17 FEBRUARY 2016
SAB Biotherapeutics Produces New Human Antibody Treatment for MERS-CoV
DiversitAb™ platform provides rapid response to emerging infectious diseases
Sioux Falls, S.D., – SAB Biotherapeutics, Inc. (SAB), a leading biopharmaceutical development company, announced today it has produced a new human antibody therapeutic to treat the deadly Middle East respiratory syndrome coronavirus (MERS-CoV) utilizing its novel DiversitAb™ production platform. MERS-CoV was first identified in Saudi Arabia in 2012; the World Health Organization has identified it as a “threat to global health.”
Until now, there have been no treatments for this disease. Additionally, to date, the ability to treat emerging threats has been limited by lengthy development timelines. SAB’s DiversitAb platform leverages transchromosomic cattle (Tc Bovine™) that have been genetically designed to produce large amounts of human antibodies (immunoglobulin G) in response to an immunogenic antigen.
Research efforts showcasing the effectiveness of the treatment were led by global infectious disease experts at the Naval Medical Research Center (NMRC) and MERS-CoV expert, Matthew B. Frieman, PhD, Associate Professor of Microbiology and Immunology at the University of Maryland, School of Medicine (UM, SOM), and are published in today’s online edition of Science Translational Medicine.
“These results are very promising,” says Dr. Frieman. “This gives us a potential way to attack MERS and provides evidence that using transgenic cows can rapidly produce therapeutics.”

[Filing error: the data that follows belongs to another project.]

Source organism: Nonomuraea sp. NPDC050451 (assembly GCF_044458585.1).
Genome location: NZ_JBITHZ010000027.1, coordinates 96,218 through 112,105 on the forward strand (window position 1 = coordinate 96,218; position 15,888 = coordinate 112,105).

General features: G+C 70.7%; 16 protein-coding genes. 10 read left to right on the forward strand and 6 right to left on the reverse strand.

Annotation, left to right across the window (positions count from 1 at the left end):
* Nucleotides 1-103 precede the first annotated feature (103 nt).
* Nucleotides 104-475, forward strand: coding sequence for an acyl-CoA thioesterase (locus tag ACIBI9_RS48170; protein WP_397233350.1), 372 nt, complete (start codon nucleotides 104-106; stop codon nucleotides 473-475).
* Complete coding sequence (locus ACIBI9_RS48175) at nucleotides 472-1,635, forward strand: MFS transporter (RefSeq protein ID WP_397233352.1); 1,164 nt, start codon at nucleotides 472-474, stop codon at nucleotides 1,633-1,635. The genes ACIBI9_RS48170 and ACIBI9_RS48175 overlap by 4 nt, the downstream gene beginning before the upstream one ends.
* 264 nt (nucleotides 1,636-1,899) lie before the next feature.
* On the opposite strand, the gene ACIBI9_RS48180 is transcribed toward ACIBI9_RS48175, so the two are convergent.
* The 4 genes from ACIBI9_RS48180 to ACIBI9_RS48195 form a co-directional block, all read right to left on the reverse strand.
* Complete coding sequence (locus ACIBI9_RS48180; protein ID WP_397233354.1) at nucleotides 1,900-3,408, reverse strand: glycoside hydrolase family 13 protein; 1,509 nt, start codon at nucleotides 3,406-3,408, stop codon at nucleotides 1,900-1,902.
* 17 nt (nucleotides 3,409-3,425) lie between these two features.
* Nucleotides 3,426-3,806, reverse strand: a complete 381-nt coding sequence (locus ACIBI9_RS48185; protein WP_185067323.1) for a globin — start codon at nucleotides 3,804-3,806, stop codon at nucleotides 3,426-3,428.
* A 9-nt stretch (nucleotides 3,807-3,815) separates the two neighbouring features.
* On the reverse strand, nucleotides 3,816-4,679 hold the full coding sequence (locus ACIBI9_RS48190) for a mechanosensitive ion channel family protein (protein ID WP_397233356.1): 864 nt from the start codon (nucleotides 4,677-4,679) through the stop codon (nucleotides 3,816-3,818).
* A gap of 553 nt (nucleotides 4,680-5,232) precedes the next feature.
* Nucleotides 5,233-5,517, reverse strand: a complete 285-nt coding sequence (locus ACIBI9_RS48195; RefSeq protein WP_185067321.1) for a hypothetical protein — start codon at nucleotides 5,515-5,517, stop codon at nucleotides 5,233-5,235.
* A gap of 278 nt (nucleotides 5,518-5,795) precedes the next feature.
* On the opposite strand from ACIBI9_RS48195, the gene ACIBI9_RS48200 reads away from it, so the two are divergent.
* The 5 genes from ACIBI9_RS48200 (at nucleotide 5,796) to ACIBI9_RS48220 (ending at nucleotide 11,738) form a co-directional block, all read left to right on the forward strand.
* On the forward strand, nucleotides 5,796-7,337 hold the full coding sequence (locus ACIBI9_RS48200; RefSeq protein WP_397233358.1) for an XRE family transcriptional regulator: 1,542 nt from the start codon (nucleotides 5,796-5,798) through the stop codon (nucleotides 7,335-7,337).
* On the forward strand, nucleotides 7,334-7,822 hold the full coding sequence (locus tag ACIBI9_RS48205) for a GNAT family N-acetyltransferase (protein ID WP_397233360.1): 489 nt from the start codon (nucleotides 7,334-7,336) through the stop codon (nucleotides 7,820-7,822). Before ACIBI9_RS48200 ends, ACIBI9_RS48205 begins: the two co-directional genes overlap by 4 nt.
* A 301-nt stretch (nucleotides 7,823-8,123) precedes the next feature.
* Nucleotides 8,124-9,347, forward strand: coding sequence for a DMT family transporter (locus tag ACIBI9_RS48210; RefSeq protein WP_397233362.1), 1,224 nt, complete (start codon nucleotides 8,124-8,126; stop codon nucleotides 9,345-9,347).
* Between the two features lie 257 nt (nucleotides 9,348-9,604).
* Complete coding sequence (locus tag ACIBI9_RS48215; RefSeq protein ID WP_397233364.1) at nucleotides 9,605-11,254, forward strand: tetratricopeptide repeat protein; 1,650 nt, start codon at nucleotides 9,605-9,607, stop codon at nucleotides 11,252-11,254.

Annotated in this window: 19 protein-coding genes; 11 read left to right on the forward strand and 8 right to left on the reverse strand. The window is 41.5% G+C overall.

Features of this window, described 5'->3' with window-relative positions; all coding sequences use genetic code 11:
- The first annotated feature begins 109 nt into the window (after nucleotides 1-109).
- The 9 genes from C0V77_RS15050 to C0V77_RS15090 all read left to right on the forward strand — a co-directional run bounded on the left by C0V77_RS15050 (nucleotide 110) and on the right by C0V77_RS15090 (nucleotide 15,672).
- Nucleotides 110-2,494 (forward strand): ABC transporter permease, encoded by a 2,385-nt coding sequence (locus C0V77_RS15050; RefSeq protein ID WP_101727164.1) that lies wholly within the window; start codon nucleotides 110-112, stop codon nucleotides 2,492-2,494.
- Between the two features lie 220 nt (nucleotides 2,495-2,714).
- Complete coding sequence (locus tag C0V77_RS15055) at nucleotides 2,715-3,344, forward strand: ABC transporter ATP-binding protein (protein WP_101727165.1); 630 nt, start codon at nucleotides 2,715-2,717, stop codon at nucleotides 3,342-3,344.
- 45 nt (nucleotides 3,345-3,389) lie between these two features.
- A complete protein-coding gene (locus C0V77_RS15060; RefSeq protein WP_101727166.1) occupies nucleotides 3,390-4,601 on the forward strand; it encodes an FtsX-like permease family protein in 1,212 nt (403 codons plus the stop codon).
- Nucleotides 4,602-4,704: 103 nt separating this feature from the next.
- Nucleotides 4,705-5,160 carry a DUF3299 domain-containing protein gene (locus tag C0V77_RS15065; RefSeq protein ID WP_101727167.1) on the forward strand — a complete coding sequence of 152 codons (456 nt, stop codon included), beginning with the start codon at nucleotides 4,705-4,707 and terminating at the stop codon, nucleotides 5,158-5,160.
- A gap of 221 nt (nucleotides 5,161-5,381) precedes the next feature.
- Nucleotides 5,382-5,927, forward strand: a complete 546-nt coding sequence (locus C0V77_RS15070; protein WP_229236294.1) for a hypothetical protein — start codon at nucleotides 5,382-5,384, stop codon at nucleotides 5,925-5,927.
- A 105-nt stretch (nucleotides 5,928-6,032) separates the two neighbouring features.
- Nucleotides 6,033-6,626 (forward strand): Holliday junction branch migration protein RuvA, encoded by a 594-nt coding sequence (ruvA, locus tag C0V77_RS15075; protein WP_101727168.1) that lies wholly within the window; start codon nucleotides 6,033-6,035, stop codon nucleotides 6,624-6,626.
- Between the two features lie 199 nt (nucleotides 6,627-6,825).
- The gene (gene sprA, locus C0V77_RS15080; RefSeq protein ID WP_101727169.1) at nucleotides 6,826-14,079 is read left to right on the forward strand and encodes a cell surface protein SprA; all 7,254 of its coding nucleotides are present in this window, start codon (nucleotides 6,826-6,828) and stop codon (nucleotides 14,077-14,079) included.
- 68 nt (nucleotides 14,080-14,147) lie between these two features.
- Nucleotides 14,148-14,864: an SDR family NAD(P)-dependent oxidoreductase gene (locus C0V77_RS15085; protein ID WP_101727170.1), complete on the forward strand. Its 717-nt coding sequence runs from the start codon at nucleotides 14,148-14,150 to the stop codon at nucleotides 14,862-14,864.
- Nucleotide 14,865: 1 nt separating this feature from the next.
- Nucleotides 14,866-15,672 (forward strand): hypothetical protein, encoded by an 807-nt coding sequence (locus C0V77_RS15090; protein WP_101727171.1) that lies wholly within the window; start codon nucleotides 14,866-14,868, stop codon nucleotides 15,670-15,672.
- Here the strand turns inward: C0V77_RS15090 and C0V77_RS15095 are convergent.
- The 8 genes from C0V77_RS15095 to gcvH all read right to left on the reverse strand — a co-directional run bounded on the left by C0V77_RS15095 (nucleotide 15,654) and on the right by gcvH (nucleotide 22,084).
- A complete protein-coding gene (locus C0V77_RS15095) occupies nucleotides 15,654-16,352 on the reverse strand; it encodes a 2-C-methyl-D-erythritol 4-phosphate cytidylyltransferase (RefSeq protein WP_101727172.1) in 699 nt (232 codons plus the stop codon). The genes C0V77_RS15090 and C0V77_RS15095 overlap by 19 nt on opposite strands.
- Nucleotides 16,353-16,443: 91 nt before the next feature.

This research is a collaboration with the UM, SOM, NMRC and Novavax, a biotech company that provided the vaccine that triggered the antibody production.
SAB’s platform has also yielded positive results in a 2014 proof-of-concept study with Hantavirus and Ebola in laboratory tests.
“New emerging diseases are spreading quickly to various parts of the world,” said Dr. Eddie Sullivan, president and CEO of SAB. “As we complete successful studies, we’re realizing the potential broad application and significance of the DiversitAb platform in addressing these threats.”
Human testing will confirm whether passive immunization with these antibodies can treat infected individuals. SAB is currently working with the National Institutes of Health (NIH) to submit an initial new drug application for Phase I Clinical Trials to the U.S. Food and Drug Administration (FDA) in the first quarter of 2016.
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Reference: Human polyclonal immunoglobulin G from transchromosomic bovines inhibits MERS-CoV in vivo. Luke, Thomas; Frieman, Matthew B., et al: Sci Translational Med, 17 Feb 2016, Vol 8 Issue 326 326ra21.